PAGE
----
Response to Another Student’s Post
**For all Discussions this semester, you will also need to respond to at least one other student’s post. (You can relate your own experience, with a specific example, or provide other outside examples, in your student response.) This part should be several sentences in length (approximately 80-100 words; more is fine) and should include something specific from your own experience (or from your own research, or from a film or TV show, etc.) that relates to the student’s response, in order to extend the discussion.
This is a discussion u have to comment on it:
The article “The Black Lives Next Door” by Richard Rothstein talks about how the black community in the Bay Area have been pushed away from the better neighborhoods and are being placed in places that aren’t as suitable for comfortable living. The author uses Claim of Policy to show how it is possible to move black communities in to better housing with some minor fixes and companies taking the initiative to allow them to move in.
One way the author shows this is through the quote, “Shouldn’t Bohannon, Coldwell Banker and Wells Fargo find the funds to enable African-Americans who qualify for a mortgage on a $100,000 property to purchase Hillsdale houses worth $1.5 million?” (Rothstein 4). This is a good example of Appeal to Values because if someone can afford the house, why shut them off from buying it? It wouldn’t be hurting anyone if they were able to buy and maintain the house, they have just the same amount of right to own that house. Another quote that can help support the main idea is, “Ms. Heath observes that there are no Black families in her Hillsdale neighborhood. San Mateo’s few remaining African-Americans mostly live in another neighborhood, where they have long been concentrated.” (Rothstein 1). I think this quote attacks both Appeal to Emotion, as well as Value. Seeing how there’s no black Americans in her neighborhood, not only that, but having them pushed aside into a different neighborhood all together and keeping them segregated just isn’t right. Sometimes getting out of somewhere like that may be tough in itself and confining people to that way isn’t really opening them up to better situations that they could be in. Adding on to that, it’s also pretty shocking that they haven’t really branched out of that confined area, but seem to flock towards it seeing as they mostly live in that area. Lastly, the quote “Although the whites-only clauses are no longer enforceable, they remain in the deeds of Hillsdale homeowners” (Rothstein 2). Once again, this is a good example of Appeal to Values. This quote goes to show you that things have been cemented in the homeowners’ heads that this area should be strictly whites only even though it doesn’t have to be. They can be the ones to break the mold.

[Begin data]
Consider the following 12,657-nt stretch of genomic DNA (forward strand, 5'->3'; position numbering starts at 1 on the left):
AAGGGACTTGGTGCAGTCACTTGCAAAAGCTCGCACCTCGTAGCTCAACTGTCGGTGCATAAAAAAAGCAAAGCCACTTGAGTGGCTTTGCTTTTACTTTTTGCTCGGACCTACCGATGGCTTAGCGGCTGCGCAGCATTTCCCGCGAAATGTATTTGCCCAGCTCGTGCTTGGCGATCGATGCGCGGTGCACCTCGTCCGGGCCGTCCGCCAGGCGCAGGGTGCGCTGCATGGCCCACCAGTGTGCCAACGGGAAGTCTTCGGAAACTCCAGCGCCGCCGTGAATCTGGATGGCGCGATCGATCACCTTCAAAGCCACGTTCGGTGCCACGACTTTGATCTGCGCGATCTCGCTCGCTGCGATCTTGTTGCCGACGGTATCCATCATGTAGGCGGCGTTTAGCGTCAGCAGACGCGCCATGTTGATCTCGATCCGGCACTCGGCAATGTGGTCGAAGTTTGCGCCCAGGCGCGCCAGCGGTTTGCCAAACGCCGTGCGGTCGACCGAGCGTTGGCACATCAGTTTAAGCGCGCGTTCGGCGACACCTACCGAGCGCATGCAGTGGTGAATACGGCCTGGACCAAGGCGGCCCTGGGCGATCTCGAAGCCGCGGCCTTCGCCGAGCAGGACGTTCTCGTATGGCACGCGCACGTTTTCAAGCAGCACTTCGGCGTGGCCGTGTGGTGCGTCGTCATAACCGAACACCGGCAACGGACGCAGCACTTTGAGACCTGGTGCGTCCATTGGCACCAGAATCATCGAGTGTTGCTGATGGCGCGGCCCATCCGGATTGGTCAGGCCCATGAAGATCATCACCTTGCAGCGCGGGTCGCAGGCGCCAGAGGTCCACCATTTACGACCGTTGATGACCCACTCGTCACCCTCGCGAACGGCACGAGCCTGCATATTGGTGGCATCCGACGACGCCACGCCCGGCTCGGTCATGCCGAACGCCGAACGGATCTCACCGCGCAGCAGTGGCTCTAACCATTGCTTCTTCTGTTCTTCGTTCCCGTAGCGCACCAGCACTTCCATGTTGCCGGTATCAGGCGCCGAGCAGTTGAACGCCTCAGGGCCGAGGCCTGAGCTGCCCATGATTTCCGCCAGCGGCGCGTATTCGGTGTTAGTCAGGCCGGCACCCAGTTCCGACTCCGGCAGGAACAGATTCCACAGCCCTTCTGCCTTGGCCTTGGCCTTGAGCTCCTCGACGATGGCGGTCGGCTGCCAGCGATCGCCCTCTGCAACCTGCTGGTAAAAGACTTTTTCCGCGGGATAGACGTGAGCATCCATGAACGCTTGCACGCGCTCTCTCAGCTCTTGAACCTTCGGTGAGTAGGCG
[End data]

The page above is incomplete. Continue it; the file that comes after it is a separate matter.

In response to the article, I think it’s a good thing that Sophia saw that something wasn’t right with her community and is actively trying to change things about it. Not a lot of people would do something like her. People tend to think that going against the grain is bad, but in fact, it can lead to dramatic changes that can lead for a better place for people to coincide with each other. I think it’s completely outrageous that it says in the deed to the houses in the neighborhood say that only whites can own the houses. It irks me even more knowing that people still enforce the deed subconsciously, not only for black Americans, but other ethnicities too. Times have moved passed the “Blacks Only” and the “Whites Only” so why do houses have to follow that? The only people enforcing that are the people who live there already. The experience isn’t quite mine, but when my dad was growing up, things were very much like what is happening in the neighborhood. People with colored skin would be segregated from people who were white. Different bathrooms, different sitting areas, even down to different water fountains. The segregation was so bad that you could possibly even be beat if you even just touched something that was whites only if you weren’t white. Thankfully we’ve mostly moved on from these times and hopefully in the future, move further away than how it was back then.